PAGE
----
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5 things to know about the Christie internal review

Morning rush hour on the George Washington Bridge.
Morning rush hour on the George Washington Bridge.

The report is in, and New Jersey Gov. Chris Christie has been cleared by the law firm his office hired to investigate him.

The Gibson, Dunn & Crutcher report, commissioned by the governor’s office for $650 an hour, has cleared the governor and his current staffers of wrongdoing in the alleged misconduct of tying up traffic at the foot of the George Washington Bridge and denying the city of Hoboken badly needed Sandy relief aid over the progress of a politically-connected development project.

“Our findings today are a vindication of Gov. Christie and what he said all along,” lead attorney Randy Mastro said in a media briefing this morning. Here are a few items of interest:

1. David Samson’s absence

David Samson, chairman of the Port Authority of New York and New Jersey and Christie campaign adviser, did not cooperate with the internal investigation. “Wolff & Samson declined our request for interviews and documents,” page 140 of the report states.

But in today’s press conference, Mastro did not seem troubled by Samson’s absence from the report. “Chairman Samson had denied any prior knowledge of the lane closure incident in prior statements he had made, so we had the benefit of that, but we did not have the opportunity to interview him.”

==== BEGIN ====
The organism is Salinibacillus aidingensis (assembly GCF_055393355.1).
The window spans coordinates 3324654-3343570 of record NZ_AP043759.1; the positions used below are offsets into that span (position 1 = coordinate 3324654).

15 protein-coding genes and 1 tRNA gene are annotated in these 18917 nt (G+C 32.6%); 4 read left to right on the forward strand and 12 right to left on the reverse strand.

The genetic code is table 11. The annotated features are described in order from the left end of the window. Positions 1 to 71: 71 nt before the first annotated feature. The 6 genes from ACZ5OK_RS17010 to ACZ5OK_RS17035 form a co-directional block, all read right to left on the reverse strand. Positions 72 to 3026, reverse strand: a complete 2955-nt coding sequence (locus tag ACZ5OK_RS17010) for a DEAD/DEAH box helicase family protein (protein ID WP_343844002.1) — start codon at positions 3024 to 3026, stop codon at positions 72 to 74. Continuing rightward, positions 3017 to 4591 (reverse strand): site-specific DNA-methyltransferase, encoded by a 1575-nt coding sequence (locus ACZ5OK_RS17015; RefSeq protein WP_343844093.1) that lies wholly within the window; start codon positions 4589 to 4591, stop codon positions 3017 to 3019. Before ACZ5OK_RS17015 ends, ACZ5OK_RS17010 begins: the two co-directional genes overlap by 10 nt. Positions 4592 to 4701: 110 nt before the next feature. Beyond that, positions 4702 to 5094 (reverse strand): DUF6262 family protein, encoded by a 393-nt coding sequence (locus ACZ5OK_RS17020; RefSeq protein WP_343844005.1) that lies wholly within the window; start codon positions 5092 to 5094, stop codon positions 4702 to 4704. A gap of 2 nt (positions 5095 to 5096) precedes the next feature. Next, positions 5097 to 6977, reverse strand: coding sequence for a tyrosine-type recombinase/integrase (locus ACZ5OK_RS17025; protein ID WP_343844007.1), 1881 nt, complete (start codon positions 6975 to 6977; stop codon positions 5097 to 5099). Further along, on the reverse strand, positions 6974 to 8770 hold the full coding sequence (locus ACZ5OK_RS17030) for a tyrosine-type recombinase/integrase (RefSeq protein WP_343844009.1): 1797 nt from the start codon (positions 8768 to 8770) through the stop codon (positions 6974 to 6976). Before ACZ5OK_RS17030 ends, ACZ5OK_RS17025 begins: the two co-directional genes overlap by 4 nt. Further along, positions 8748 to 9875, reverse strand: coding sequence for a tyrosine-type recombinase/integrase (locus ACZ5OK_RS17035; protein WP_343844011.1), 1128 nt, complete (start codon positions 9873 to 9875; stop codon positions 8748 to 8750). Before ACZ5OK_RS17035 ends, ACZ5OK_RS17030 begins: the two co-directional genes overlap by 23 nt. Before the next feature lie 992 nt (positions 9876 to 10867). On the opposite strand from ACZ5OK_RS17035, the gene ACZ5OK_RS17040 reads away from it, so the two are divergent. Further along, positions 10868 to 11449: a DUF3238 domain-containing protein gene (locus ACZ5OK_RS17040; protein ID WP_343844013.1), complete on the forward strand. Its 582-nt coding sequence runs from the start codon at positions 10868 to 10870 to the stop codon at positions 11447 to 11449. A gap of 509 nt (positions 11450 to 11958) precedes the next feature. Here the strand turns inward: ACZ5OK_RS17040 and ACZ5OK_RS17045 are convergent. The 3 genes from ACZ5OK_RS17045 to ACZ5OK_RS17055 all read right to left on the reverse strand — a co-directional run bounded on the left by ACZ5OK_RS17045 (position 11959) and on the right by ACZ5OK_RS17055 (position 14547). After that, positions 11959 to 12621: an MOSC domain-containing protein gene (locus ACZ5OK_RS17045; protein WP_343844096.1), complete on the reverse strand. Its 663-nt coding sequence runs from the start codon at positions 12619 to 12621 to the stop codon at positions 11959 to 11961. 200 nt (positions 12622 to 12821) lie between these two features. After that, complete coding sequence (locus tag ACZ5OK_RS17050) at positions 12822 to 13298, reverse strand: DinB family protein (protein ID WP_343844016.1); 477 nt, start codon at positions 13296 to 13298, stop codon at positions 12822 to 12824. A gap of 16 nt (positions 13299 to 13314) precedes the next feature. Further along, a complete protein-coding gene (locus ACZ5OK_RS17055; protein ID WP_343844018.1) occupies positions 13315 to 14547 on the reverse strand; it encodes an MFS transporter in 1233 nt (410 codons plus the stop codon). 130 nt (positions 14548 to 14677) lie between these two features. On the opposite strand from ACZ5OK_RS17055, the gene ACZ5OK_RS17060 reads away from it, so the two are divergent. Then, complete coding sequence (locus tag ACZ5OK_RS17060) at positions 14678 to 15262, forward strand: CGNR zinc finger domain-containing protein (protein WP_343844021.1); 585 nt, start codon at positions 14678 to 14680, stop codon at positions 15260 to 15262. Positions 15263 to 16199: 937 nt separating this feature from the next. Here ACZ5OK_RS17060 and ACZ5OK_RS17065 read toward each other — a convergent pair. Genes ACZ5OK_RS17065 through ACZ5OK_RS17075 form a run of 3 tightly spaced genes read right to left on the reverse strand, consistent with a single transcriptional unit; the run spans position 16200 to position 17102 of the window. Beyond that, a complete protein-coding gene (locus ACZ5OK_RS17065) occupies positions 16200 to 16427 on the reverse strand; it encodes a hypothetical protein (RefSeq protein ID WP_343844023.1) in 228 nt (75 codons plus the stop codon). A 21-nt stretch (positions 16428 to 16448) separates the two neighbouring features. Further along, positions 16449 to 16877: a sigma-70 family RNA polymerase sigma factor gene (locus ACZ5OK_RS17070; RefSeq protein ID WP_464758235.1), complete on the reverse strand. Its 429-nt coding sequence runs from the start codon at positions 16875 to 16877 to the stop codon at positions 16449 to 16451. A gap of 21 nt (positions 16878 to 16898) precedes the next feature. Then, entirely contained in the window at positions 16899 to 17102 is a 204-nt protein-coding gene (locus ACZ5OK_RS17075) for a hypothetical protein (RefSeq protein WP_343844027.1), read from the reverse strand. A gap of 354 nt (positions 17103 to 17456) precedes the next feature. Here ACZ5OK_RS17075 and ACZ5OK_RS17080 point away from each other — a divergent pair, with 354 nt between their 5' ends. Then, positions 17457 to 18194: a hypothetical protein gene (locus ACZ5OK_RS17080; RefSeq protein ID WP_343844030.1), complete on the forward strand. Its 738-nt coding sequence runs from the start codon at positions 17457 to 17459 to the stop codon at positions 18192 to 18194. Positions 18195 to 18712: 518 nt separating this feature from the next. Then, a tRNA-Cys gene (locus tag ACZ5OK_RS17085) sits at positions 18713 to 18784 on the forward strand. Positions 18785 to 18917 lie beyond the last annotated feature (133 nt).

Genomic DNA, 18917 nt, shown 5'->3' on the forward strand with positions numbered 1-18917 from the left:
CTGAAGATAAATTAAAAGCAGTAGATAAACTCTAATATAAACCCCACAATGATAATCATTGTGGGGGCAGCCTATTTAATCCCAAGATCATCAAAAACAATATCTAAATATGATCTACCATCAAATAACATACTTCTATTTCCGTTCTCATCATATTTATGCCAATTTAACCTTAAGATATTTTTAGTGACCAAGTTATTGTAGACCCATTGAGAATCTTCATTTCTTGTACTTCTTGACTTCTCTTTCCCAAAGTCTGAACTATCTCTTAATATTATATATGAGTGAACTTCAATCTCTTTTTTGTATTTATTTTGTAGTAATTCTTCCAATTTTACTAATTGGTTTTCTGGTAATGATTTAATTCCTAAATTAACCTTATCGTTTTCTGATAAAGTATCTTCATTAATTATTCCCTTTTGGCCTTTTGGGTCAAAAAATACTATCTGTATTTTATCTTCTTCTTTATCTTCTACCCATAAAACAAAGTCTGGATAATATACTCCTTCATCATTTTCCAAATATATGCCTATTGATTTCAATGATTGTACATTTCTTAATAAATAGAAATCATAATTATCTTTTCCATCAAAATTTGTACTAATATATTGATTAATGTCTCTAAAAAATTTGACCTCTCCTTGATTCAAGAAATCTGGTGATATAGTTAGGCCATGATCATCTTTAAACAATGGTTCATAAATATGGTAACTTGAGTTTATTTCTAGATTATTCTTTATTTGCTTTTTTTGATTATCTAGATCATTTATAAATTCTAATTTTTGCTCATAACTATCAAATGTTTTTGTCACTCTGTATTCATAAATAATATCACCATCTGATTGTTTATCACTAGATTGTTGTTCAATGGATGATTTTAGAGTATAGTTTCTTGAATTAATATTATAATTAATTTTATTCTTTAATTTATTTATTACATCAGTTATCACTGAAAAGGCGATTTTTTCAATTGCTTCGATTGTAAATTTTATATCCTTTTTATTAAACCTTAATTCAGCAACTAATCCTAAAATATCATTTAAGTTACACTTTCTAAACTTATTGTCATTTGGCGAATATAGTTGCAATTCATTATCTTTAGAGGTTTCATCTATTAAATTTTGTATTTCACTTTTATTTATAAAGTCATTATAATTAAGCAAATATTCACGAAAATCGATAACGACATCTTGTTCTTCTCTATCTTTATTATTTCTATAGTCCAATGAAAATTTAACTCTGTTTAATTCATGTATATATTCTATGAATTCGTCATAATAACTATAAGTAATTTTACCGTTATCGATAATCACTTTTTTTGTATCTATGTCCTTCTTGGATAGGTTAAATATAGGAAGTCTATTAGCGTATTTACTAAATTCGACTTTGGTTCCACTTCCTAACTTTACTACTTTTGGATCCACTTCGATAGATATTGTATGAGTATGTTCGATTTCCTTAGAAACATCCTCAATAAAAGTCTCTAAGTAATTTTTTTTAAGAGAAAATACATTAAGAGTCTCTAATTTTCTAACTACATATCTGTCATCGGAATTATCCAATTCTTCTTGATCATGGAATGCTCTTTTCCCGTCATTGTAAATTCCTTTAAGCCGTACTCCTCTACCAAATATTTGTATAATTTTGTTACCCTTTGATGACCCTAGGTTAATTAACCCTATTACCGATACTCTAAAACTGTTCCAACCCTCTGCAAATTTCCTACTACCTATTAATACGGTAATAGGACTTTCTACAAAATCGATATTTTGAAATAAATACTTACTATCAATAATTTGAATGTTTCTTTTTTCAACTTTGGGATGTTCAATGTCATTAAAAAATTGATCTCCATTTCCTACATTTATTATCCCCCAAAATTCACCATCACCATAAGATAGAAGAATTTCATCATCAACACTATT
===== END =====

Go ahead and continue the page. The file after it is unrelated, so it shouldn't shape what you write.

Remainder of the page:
Asked by WNBC’s Brian Thompson whether he would recommend to Christie that Samson resign, Mastro said the report “was not about David Samson or his conduct. He denied having any prior knowledge and connection with the lane closures. And he was not involved in the Hoboken issue at all.”

David Samson’s law firm, Wolff & Samson, represented the Rockefeller Group who were seeking city approval for a redevelopment project in North Hoboken. Former Christie cabinet secretary and Wolff & Samson lawyer, Lori Grifa, lobbied Mayor Dawn Zimmer’s administration on behalf of the project, and attempted to bring Samson into some of the conversations, e-mails show.

Mastro also said that the alleged conflicts of interest that have since risen about Samson’s private and public interests “are not the issues of our investigation.”

2. Depiction of Bridget Kelly

In an interesting section on page 114, the report suggests that the “personal life” of former Christie deputy chief of staff Bridget Kelly, author of the “Time for some traffic problems in Fort Lee” e-mail, “may have had some bearing on her subjective motivations and state of mind.”

The report states that Kelly and Christie aide Bill Stepien became “personally involved” sometime after Stepien left the governor’s office in Paril 2013 to manage the reelection campaign. Although they had not talked with Stepien or Kelly, Mastro said they knew of their relationship through multiple witness interviews.